6. The Painted Bird

Warning: do not watch The Painted Bird if you’re feeling happy. Or if you’re feeling sad. To be honest, I don’t think there will ever be an ideal time to sit down and experience Vaclav Marhoul’s adaptation of Jerzy Kosinski’s Second World War novel. Watching it is akin to chugging back the black ooze that pumps through humanity’s dark heart, swallowing the vile and toxic swill hard, and asking for more. But sometimes we need to feel awful. Sometimes we need to face the world at its worst. Sometimes we need to watch a film like The Painted Bird. (Available digitally on-demand)

7. Fourteen

Chronicling the decade-long dissolution of a friendship between two young women, Dan Sallitt’s ultra-low-budget Fourteen is a twin character study that is as curious about relationships as it is about the cinematic form. Sallitt is grasping for something profound here – a portrait of relationships seen both up-close and from a distance. Fourteen may ultimately be just that – a grasp – but it is worth reaching out for all the same. (Available on iTunes/Apple TV)

8. An American Pickle

Perhaps it’s a good thing that this Seth Rogen comedy got waylaid by the pandemic, ending up on HBO Max (and Crave in Canada) instead of opening in theatres. Defiantly small-scale and intimate, this is not the crowd-pleasing har-har affair that Rogen fans might have been expecting. Which is a mitzvah! A welcome opportunity for the star to wrestle with tricky and profound questions of faith, tradition, culture and family, An American Pickle is a crinkle-cut delight. (Available to stream on Crave)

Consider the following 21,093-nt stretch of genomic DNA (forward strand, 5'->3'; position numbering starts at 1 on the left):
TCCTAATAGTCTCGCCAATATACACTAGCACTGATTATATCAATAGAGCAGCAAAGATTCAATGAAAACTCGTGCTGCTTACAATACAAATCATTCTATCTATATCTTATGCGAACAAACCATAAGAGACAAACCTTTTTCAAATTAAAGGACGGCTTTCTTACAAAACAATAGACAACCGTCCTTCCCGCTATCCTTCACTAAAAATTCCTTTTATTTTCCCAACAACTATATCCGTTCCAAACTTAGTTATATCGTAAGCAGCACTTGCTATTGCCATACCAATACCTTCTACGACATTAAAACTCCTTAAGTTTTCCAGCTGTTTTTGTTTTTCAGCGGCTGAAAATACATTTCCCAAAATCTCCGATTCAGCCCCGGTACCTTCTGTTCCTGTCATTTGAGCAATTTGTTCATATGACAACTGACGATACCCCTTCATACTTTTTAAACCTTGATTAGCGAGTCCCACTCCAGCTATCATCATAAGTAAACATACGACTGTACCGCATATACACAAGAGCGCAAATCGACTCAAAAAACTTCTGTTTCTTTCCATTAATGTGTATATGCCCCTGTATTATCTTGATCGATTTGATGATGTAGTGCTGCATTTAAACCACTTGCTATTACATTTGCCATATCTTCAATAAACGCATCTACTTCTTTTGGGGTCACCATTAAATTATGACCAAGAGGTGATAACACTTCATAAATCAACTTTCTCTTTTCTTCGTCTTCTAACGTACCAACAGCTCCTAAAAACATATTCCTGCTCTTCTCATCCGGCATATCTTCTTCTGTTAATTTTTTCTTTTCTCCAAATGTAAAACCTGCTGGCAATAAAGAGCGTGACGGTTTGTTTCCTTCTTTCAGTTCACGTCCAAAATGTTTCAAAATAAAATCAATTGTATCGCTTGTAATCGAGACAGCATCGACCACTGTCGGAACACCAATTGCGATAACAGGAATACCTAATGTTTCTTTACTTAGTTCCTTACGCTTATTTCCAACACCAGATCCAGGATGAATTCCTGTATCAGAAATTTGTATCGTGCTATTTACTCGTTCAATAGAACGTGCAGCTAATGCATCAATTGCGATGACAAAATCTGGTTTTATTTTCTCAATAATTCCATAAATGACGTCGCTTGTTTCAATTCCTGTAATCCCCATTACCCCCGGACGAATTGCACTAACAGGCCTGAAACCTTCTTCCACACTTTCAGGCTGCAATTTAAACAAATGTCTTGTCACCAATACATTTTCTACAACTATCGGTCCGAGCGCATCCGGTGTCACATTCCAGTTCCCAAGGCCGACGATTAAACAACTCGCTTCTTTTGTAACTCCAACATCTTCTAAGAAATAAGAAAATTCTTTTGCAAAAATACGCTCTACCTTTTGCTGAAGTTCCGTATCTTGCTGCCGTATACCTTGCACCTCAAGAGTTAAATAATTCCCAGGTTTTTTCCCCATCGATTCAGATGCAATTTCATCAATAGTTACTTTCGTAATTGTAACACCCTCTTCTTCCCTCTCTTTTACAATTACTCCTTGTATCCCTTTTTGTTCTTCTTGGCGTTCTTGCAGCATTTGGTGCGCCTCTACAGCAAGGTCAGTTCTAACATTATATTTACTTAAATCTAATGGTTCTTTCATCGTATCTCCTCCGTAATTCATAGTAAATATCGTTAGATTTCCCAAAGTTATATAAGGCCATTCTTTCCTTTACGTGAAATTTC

9. Collective

Directed by Alexander Nanau, the harrowing documentary Collective follows a group of underdog Bucharest reporters as they uncover one of the most controversial and nauseating government scandals in recent political history. And I don’t mean just Romanian political history, either, but the legacies of any state operating in the Western world. This is a fly-on-the-wall production, with no talking head interviews or expository narration. Nanau forces his audience to confront the horrors unfolding right in front of them, and lets it sit. The result is devastating. (Available digitally on-demand)

10. Becky & Freaky

In a year filled with surprises, maybe I should have anticipated that two of 2020′s most brazenly entertaining productions would be horror-comedies that stunt-casted their leading roles. In the nasty Canadian thriller Becky, it is former King of Queens Kevin James who sheds his sitcom persona to play a neo-Nazi. And in the body-swap shenanigans of Freaky, it’s once-upon-a-time Wedding Crasher Vince Vaughn who gets to play fast and loose as both a serial killer and the teenage girl whose soul gets stuck in his imposing frame. Both movies sound like disasters, but they each work tremendously well, convincing audiences to view their leading men in new, sickly disturbing lights. (Becky and Freaky are both available digitally on-demand)